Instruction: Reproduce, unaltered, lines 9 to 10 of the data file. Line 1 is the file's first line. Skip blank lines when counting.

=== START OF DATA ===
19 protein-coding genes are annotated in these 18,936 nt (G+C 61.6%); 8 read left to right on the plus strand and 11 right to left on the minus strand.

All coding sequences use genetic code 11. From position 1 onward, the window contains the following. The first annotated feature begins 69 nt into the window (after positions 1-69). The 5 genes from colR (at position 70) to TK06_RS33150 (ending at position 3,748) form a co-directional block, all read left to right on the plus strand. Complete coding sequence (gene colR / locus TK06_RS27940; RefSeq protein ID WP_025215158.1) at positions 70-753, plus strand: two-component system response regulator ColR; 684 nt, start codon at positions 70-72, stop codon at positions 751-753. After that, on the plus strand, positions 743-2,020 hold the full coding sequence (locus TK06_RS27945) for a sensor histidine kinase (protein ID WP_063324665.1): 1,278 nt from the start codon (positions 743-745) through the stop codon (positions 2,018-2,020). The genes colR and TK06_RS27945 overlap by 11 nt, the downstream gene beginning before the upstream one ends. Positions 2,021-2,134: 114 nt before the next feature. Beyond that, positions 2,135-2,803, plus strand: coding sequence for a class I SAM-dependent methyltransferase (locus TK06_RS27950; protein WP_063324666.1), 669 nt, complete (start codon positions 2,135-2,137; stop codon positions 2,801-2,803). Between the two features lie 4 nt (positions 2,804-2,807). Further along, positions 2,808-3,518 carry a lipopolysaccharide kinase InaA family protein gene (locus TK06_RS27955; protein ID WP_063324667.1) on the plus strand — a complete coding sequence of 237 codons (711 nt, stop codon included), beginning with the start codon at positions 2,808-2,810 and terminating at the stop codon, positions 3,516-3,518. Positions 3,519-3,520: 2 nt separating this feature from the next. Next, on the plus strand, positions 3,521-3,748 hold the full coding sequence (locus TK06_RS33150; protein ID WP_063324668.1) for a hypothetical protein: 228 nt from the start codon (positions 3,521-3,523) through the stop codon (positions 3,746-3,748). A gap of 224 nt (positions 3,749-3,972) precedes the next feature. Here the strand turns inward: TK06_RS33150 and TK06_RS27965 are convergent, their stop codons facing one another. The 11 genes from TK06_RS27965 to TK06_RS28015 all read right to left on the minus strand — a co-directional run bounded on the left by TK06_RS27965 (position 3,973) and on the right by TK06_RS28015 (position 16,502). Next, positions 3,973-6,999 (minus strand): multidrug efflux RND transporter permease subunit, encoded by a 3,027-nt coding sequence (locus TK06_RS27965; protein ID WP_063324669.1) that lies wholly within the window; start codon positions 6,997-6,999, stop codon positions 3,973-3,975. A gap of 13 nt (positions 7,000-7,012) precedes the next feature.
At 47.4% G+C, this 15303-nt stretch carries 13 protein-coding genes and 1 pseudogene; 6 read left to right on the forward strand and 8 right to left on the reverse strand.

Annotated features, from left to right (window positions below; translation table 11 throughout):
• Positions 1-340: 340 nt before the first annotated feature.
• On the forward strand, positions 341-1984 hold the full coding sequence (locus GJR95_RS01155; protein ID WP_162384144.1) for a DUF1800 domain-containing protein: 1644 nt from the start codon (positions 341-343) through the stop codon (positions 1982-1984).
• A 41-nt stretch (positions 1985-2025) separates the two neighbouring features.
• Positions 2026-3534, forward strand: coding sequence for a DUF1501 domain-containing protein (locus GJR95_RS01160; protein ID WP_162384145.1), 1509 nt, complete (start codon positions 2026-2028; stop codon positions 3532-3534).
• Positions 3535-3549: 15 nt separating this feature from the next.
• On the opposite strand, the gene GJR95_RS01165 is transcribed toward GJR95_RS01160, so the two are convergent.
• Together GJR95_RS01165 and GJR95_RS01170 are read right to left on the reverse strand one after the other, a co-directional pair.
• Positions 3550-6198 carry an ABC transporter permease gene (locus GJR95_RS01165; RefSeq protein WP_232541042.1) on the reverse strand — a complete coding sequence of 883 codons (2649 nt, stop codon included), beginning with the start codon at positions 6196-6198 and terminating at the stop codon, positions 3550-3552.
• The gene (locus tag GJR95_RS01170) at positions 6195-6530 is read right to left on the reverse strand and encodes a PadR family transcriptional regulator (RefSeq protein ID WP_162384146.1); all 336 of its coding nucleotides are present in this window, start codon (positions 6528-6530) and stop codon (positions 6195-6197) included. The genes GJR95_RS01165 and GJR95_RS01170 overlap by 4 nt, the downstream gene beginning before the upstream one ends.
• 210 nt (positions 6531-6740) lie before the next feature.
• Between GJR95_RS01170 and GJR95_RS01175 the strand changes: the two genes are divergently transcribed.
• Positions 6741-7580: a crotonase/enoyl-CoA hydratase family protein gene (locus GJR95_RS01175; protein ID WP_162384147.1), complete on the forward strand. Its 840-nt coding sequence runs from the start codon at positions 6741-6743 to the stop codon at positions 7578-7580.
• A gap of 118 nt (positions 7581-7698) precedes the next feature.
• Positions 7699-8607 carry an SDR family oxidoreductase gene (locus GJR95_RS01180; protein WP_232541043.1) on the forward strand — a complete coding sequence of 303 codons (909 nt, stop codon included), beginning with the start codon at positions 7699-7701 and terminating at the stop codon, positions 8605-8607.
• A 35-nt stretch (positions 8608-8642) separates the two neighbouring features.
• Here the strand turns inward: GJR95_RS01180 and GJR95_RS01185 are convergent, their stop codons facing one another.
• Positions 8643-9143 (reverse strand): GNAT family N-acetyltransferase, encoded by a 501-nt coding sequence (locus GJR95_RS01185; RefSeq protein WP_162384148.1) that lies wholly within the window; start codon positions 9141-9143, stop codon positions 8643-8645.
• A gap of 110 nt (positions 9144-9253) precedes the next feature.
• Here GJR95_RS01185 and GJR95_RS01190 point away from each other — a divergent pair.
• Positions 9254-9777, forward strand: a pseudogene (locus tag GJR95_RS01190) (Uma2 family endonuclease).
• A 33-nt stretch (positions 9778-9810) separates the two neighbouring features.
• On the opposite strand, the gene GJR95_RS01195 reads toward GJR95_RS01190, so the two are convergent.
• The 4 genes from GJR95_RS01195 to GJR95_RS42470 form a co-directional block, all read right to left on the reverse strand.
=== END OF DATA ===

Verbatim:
• Positions 3535-3549: 15 nt separating this feature from the next.
• On the opposite strand, the gene GJR95_RS01165 is transcribed toward GJR95_RS01160, so the two are convergent.